padre provinciale dei Gesuiti di Kandy (Ceylon) comunica la morte
di Mons. Laudadio ai famigliari residenti in Italia.
3 ApriI 1969
Dear Relatives of Bishop Laudadio,
This is just a short note to give you some information of the last
days of your
Brother, Mgr. Laudadio. He died very peacefully in Our Lord in Galle
on the aftemoon of ApriI 1, 1969.
I had been in Galle the previous week for the ordination of one
of our Jesuits and had a case to see the Bishop several times during
the visit there. He had had a case of flu and was not too well.
The doctors who were attending on him did not think that there was
any cause of worry. One or another doctor saw him daily. Their only
fear was that he might contract a case of pneumonia, which would
be very serious for a man of his age.
When I left Galle on 27 March, the Bishop was much better and the
that he would be out of bed soon.
Telecommunications between Galle and Kandy afe not very good, so
it was only on
the 1st ApriI that I found that he had taken a turn for tthe worse
and was fighting for his life. Shortly after I left Galle the Bishop
dici in fact come down with a case of pneumonia. When the first
calI got through to me on the 1st I was informed that he was in
a very serious condition and was sinking. I made plans immediately
to go to Galle.
Before I left the house, the message of his death came in.
When I arrived in Galle, just after mid-night between ApriI 1-2,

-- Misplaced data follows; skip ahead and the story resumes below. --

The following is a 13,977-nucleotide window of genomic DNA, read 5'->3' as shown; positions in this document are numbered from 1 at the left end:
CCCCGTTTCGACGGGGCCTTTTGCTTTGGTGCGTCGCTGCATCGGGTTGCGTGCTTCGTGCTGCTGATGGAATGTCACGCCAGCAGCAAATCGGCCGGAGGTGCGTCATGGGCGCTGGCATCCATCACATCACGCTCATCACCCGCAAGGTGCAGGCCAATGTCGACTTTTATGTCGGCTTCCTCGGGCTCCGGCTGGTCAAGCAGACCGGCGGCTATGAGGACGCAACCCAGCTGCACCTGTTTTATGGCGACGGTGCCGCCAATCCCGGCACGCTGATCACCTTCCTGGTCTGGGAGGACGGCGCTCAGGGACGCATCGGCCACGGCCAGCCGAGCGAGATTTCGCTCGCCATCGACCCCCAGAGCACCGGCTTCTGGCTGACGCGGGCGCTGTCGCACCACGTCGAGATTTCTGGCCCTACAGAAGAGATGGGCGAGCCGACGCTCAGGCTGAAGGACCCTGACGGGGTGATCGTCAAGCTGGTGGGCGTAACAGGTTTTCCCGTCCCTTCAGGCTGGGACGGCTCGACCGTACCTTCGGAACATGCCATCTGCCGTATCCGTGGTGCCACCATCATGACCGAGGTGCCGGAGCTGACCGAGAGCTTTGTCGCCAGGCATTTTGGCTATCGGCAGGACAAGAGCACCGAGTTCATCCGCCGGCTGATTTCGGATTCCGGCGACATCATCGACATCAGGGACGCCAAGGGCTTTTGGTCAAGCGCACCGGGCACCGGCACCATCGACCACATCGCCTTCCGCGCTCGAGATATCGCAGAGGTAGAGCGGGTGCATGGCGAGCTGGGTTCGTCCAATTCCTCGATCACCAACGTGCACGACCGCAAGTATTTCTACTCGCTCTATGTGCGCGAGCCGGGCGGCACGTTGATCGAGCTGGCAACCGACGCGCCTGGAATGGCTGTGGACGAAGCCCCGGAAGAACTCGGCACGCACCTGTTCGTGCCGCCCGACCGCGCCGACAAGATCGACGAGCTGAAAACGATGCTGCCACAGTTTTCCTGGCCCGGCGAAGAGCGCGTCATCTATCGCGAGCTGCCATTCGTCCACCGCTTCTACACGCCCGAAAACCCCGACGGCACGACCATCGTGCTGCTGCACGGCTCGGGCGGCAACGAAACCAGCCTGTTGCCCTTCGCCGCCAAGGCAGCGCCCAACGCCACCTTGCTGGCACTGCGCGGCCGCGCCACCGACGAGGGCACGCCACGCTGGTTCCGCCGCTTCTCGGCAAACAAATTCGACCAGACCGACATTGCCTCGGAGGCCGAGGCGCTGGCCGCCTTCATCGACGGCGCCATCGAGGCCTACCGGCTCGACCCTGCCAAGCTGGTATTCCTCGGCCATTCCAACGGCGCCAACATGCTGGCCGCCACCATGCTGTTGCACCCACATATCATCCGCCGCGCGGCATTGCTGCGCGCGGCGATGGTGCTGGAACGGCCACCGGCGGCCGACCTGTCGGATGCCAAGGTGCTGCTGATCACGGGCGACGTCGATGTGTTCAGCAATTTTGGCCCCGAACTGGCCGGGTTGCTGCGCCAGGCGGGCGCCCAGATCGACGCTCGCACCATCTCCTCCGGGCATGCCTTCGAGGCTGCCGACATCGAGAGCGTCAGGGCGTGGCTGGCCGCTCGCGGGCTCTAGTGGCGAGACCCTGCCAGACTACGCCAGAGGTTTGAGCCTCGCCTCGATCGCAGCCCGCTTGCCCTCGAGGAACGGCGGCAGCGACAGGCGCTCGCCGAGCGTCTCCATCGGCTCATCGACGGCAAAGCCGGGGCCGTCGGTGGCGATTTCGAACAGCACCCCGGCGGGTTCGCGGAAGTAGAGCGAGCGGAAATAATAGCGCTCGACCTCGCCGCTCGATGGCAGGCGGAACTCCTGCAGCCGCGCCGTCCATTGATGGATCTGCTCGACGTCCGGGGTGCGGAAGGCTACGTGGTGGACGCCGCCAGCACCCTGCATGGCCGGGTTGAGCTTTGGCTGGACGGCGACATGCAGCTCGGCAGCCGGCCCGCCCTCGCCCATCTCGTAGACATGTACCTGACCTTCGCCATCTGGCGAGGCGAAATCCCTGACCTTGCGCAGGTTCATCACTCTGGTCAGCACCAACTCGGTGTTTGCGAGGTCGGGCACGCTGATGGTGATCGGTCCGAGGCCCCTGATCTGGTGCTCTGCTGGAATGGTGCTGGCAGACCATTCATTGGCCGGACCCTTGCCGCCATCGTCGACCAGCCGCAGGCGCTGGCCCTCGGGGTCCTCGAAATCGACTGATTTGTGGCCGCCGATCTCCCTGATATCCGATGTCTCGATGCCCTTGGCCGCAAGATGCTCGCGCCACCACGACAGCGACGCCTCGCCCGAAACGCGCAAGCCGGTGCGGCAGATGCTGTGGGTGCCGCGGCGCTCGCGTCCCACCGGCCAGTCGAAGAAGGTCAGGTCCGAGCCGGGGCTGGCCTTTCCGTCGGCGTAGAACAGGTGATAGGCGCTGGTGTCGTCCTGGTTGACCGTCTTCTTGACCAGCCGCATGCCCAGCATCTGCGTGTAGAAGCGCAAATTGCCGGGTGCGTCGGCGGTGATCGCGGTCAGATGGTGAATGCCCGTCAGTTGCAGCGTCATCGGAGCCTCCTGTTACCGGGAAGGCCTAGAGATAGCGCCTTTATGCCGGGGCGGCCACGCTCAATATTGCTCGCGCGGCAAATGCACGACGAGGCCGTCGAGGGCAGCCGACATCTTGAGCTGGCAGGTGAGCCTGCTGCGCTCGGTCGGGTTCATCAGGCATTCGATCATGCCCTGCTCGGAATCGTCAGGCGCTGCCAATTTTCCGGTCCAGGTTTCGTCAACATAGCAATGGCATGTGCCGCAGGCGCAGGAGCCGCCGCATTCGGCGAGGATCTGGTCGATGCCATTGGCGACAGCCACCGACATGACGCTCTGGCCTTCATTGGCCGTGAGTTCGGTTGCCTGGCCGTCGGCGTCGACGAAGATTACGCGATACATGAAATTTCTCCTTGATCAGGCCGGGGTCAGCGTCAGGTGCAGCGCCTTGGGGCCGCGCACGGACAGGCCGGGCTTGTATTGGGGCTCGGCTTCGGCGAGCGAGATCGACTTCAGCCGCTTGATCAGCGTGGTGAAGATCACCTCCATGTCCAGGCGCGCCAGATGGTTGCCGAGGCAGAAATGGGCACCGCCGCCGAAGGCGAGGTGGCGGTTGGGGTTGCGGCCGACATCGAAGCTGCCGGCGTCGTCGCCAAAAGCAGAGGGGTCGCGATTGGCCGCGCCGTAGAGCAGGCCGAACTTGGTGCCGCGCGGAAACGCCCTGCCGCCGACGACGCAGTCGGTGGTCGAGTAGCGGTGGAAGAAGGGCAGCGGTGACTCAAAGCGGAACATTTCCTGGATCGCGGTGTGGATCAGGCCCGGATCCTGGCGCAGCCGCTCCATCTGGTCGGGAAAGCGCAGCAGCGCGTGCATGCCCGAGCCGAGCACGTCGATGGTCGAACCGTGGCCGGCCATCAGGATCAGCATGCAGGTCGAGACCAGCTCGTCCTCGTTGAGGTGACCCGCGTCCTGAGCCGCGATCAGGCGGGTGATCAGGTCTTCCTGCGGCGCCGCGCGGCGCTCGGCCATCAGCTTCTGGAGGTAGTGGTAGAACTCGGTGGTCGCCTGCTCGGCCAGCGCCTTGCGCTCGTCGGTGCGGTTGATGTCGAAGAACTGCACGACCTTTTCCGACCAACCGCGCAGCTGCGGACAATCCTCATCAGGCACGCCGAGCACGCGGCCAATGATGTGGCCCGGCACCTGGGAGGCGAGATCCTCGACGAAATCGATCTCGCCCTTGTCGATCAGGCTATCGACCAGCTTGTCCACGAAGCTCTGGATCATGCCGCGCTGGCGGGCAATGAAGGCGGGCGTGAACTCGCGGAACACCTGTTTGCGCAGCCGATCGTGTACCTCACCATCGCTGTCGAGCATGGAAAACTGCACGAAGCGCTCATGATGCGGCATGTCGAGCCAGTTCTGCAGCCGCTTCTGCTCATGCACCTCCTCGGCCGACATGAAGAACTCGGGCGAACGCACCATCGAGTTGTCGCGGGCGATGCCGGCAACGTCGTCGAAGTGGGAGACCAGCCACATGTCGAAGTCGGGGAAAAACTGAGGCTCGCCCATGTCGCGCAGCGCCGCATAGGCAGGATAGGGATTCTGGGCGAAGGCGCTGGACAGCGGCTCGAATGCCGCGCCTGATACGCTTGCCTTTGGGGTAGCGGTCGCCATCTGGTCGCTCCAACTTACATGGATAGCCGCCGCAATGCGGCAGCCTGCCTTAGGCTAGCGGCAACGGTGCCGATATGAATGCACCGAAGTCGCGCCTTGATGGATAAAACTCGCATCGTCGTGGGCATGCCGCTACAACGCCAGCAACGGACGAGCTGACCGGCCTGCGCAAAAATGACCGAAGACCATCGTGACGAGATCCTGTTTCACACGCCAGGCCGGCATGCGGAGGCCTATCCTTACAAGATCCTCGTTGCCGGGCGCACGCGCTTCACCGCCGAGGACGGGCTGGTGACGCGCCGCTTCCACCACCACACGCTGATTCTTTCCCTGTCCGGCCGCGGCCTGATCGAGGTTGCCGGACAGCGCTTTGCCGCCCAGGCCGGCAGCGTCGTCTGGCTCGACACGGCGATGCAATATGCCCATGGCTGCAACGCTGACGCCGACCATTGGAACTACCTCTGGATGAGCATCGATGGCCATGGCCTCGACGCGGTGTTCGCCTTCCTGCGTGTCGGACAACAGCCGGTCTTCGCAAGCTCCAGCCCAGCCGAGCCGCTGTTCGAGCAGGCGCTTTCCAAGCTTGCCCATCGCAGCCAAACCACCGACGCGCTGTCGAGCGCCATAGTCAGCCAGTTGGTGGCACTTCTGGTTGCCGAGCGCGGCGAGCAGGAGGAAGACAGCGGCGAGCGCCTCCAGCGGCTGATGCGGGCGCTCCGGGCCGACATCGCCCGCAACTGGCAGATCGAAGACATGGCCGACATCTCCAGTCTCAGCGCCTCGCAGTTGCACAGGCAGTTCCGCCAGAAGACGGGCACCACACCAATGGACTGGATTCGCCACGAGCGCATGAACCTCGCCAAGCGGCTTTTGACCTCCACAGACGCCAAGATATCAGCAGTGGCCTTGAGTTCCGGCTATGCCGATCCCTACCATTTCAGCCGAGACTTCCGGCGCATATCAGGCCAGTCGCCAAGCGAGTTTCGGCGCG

his body was just being prepared. The present Bishop of Galle, Msgr.
Antony De Saram, his secretary, the Rector of the College, and two
or three other priests and several Nuns were at the Home for the
Aged where the Bishop was staying. The body was laid out that morning,
and at 8 a.m. on the morning of ApriI 2nd we transferred the body
to the community chapev of the Jesuit College, where it will lie
in state until Easter Monday, ApriI 7th when Bishop Laudadio will
be burried in the Cathedral at Galle: the Cathedral that was his
own for more than 30 years.
The delay till the 7th, which is quite difficult here in tropical
countries, is necessary to allow the other Bishops of the Island
and the priests and people of the Galle Diocese to attend the funeral.
I will ask someone to send a fuller account of the death and the
funeral when I
return to Galle for the funeral, but I did want to send to all of
you my own short account and my sympathy on the death of your brother.
May God give him the tremendous reward his labours in Ceylon deserve.
Sincerely in Christ,
W. H. Moran,S. J. Provincial